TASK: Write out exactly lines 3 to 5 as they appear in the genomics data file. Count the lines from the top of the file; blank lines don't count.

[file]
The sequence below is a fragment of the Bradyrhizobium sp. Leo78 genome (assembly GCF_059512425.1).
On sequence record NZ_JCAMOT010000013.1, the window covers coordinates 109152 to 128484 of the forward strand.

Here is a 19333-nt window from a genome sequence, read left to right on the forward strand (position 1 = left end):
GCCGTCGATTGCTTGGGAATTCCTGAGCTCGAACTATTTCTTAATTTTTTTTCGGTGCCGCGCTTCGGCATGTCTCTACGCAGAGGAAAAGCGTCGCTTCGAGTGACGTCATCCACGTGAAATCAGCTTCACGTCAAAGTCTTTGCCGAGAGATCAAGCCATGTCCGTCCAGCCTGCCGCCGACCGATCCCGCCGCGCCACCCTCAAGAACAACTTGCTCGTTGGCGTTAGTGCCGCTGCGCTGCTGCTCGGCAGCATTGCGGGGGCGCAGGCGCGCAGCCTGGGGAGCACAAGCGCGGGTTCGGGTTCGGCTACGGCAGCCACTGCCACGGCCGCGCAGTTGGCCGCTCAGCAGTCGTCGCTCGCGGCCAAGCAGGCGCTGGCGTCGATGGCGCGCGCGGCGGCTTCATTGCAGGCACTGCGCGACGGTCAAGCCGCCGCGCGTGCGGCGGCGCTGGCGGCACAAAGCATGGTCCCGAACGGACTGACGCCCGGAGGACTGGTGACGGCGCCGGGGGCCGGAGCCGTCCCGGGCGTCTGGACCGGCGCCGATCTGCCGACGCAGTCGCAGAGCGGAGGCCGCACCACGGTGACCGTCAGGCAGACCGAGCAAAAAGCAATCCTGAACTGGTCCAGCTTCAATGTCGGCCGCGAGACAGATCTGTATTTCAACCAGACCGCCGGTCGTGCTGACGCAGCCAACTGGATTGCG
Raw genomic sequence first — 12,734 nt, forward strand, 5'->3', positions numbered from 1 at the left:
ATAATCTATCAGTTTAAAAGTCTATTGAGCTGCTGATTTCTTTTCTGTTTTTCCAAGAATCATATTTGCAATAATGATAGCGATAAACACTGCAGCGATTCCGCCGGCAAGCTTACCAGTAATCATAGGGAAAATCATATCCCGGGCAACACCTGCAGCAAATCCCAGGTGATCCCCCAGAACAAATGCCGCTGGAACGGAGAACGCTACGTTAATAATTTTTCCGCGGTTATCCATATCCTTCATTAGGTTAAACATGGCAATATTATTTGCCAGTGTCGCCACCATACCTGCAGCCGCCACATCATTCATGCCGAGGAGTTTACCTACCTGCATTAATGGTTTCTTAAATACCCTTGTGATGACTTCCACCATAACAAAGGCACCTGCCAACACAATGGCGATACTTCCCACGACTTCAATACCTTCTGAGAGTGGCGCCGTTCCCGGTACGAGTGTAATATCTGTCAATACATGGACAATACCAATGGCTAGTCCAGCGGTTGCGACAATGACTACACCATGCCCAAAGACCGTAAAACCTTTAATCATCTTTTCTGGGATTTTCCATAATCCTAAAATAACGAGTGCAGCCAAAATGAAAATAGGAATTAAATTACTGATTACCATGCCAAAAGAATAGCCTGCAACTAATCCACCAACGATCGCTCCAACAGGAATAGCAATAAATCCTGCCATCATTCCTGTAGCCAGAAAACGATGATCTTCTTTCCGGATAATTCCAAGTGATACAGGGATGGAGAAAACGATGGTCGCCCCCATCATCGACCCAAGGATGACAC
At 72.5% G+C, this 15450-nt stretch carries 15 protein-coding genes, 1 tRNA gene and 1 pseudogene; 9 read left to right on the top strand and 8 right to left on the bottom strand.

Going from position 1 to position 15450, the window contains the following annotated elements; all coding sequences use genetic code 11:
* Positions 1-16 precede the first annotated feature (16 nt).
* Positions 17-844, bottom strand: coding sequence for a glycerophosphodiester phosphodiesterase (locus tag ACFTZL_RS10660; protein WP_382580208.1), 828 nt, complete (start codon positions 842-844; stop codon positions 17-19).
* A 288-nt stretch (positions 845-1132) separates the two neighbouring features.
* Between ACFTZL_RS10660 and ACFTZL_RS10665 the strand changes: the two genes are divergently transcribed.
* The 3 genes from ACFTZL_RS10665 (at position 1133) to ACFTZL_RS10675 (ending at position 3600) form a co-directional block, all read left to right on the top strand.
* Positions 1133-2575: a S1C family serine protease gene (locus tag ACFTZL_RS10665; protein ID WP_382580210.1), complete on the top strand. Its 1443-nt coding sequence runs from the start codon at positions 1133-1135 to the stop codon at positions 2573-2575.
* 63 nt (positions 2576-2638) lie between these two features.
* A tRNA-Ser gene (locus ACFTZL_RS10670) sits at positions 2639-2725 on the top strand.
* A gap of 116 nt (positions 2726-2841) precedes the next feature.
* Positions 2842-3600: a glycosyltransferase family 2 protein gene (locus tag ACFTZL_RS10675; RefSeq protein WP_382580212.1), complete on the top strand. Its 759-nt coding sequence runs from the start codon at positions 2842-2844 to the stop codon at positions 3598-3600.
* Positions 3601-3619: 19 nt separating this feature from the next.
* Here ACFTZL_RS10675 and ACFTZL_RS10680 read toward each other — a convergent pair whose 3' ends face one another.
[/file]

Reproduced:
Here is a 19333-nt window from a genome sequence, read left to right on the forward strand (position 1 = left end):
GCCGTCGATTGCTTGGGAATTCCTGAGCTCGAACTATTTCTTAATTTTTTTTCGGTGCCGCGCTTCGGCATGTCTCTACGCAGAGGAAAAGCGTCGCTTCGAGTGACGTCATCCACGTGAAATCAGCTTCACGTCAAAGTCTTTGCCGAGAGATCAAGCCATGTCCGTCCAGCCTGCCGCCGACCGATCCCGCCGCGCCACCCTCAAGAACAACTTGCTCGTTGGCGTTAGTGCCGCTGCGCTGCTGCTCGGCAGCATTGCGGGGGCGCAGGCGCGCAGCCTGGGGAGCACAAGCGCGGGTTCGGGTTCGGCTACGGCAGCCACTGCCACGGCCGCGCAGTTGGCCGCTCAGCAGTCGTCGCTCGCGGCCAAGCAGGCGCTGGCGTCGATGGCGCGCGCGGCGGCTTCATTGCAGGCACTGCGCGACGGTCAAGCCGCCGCGCGTGCGGCGGCGCTGGCGGCACAAAGCATGGTCCCGAACGGACTGACGCCCGGAGGACTGGTGACGGCGCCGGGGGCCGGAGCCGTCCCGGGCGTCTGGACCGGCGCCGATCTGCCGACGCAGTCGCAGAGCGGAGGCCGCACCACGGTGACCGTCAGGCAGACCGAGCAAAAAGCAATCCTGAACTGGTCCAGCTTCAATGTCGGCCGCGAGACAGATCTGTATTTCAACCAGACCGCCGGTCGTGCTGACGCAGCCAACTGGATTGCG
Raw genomic sequence first — 12,734 nt, forward strand, 5'->3', positions numbered from 1 at the left: